Like most nations in the Arabian Gulf, Kuwait is fairly welcoming of expats (in fact, nationals only account for a little over a third of the population) and expat-run businesses. The small nation’s strong economy and high income levels offer plenty of opportunities for enterprising expats in domains such as imports, services and consulting.Another factor that makes Kuwait attractive is the low corporate income tax rate (15%) for foreign-owned businesses—enterprises run by Kuwaitis or nationals of any other Gulf country are exempt—as well as the absence of any sort of personal income tax (this applies to both nationals and expats).
Kuwaiti corporate law is not the easiest to digest, and the process of setting up a business can be rather convoluted. But don’t let that put you off—we’re going to break it down for you.
Types of Business
First of all, you need to know what kind of legal entity you want to establish. Kuwait has a number of options for those looking to do business in the country:
• A limited liability company (referred to as a WLL, which stands for “With Limited Liability”)
• A joint stock company (referred to as a KSC, which stands for “Kuwait Shareholding Company”)
• A limited liability partnership
• A branch office
• An agreement with a local commercial agent
One important point to note is that Kuwait in general does not allow foreigners to hold 100% of the shares of a company started in the country. So if you’re an expat looking to set up shop, you will need to find a local partner who will hold a stake of at least 51% in the business.
It is true that in recent years this requirement has been relaxed. However, a foreign entity that wants to set up a wholly owned subsidiary or a company in which the local partner holds a minority stake needs to get special approval from the government—or more specifically, the Kuwait Direct Investment Promotion Authority (KDIPA). And to get clearance for a proposal for 100% ownership in a Kuwaiti WLL or other business, one needs to make a strong case for how the business would benefit the Kuwaiti economy.
Given all this, joining forces with a local partner or signing on a commercial agent is the best bet for most expat entrepreneurs in Kuwait. Let’s take a closer look at each of the options we saw earlier.
The WLL: This is the basic form of a private company in Kuwait, and is the most common type of corporation in the country, as well as the easiest to set up. The only limitations are that WLLs are not allowed to conduct business in banking or insurance, and the cap on foreign shareholding at 49%.
The KSC: The shares of a joint stock company are freely transferable (subject to the same 49% limit on foreign holdings). Generally, the shares of a KSC are publicly traded on a local stock exchange. However, you can also set up a closed KSC, where the shares are not publicly traded.
A KSC is a good option if you intend to eventually go in for an initial public offering (IPO) or are looking for investments from third parties, since the shares are freely transferable. Do note that a KSC has to submit audited financial statements every year. Additionally, to launch an open KSC (with public shareholding), one needs an Amiri decree.
Limited liability partnership: Unlike in a WLL or a KSC, which are limited liability entities, a business established as a partnership will have two types of partners: general partners, who can be held liable for the business’ debts, and limited liability partners. Legally speaking, unlike a WLL or a KSC, a partnership’s earnings are considered to be passed on to the partners.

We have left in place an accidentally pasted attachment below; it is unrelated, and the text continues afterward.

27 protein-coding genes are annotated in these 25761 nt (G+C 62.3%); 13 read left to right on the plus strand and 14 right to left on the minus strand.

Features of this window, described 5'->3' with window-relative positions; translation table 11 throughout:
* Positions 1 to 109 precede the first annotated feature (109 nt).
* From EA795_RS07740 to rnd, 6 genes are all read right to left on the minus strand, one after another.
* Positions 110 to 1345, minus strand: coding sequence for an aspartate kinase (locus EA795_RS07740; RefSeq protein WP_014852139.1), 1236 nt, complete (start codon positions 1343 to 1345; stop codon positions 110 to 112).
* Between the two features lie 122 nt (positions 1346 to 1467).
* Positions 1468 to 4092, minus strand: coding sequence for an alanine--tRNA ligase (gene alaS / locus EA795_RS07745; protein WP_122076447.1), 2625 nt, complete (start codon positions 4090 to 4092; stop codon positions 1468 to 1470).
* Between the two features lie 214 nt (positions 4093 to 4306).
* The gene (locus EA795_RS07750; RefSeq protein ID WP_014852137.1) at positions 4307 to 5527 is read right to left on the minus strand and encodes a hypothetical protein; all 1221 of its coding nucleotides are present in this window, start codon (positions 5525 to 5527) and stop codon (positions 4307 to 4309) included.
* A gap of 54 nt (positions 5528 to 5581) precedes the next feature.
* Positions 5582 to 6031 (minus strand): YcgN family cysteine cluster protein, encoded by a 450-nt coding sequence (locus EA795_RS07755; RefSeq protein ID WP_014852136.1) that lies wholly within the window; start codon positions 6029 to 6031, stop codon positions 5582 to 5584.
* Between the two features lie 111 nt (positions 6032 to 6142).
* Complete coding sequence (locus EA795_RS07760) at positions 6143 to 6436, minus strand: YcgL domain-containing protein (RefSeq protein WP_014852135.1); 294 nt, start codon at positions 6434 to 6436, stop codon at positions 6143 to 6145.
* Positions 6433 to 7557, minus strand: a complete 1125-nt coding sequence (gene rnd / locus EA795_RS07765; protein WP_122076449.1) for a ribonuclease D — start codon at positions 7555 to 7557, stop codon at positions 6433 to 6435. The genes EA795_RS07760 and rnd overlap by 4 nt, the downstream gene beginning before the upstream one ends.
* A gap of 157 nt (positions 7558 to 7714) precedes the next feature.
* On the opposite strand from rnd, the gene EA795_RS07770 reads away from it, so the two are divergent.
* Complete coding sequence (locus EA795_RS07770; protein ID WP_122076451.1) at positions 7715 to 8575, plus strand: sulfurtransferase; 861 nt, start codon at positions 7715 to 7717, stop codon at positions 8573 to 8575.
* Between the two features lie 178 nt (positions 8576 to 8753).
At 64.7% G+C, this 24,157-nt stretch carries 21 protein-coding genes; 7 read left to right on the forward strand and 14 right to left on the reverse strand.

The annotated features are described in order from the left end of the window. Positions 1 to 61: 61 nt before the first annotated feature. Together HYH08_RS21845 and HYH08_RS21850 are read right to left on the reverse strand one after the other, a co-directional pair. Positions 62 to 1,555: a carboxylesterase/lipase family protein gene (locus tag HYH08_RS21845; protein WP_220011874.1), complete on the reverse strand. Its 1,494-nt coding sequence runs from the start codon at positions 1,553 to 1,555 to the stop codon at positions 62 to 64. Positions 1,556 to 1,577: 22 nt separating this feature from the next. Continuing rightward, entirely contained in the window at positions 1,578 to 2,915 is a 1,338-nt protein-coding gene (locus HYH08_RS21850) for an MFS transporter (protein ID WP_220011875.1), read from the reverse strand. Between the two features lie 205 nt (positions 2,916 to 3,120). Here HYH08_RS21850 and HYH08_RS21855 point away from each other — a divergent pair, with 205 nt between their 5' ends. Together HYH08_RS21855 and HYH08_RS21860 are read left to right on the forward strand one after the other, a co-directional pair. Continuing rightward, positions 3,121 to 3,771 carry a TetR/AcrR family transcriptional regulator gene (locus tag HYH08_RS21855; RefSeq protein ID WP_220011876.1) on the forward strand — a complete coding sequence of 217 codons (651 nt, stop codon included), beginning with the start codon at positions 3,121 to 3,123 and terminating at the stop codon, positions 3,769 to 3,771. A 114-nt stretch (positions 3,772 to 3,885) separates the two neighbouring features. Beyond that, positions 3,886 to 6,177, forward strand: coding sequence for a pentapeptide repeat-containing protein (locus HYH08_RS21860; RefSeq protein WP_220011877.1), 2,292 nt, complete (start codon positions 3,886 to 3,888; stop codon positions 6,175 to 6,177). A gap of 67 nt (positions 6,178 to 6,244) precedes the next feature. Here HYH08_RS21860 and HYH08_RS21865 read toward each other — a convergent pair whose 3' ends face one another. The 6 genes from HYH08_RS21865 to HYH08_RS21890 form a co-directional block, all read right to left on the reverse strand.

At least one partner has to be a Kuwaiti national, unless otherwise approved by the KDIPA.
The branch office: A branch office allows a company to circumvent the need for a local partner. However, Kuwaiti law only allows nationals of member states of the Cooperation Council for the Arab States of the Gulf (commonly known as the GCC, or Gulf Cooperation Council, which is what it used to be called) to fill this role. Foreign entities based in other countries can still set up a branch office, though, if they receive permission from the KDIPA.
The commercial agent: If you don’t want to set up a local company in Kuwait, you can always engage a registered agent who will represent you in the country. They can promote your services or products in Kuwait, as well as enter into deals or contracts on your behalf. They may also be distributors, who import and resell your products.
A commercial agent will normally either be paid a fixed fee, or a percentage of the revenues/profits from your Kuwaiti business. The agent’s commission and the responsibilities and requirements on both your part and the agent’s have to be detailed in an agency agreement, which has to be submitted to the ministry of commerce. The ministry will then issue a certificate of registration.
Now that we’ve covered the various ways you can set up a business in Kuwait, we’re going to go over the actual process of registering a local firm. But first, there are a few things you need to keep in mind.
If you’re primarily looking to export to Kuwait, or to enter contracts with Kuwaiti firms or the government, finding a commercial agent with the requisite trade licence may be the easiest option. Whether you’re conducting business in Kuwait through an agent or through a registered entity set up with a local partner, though, it’s always best to hire a good corporate lawyer to help you settle all agreements and complete all the formalities needed to establish a firm.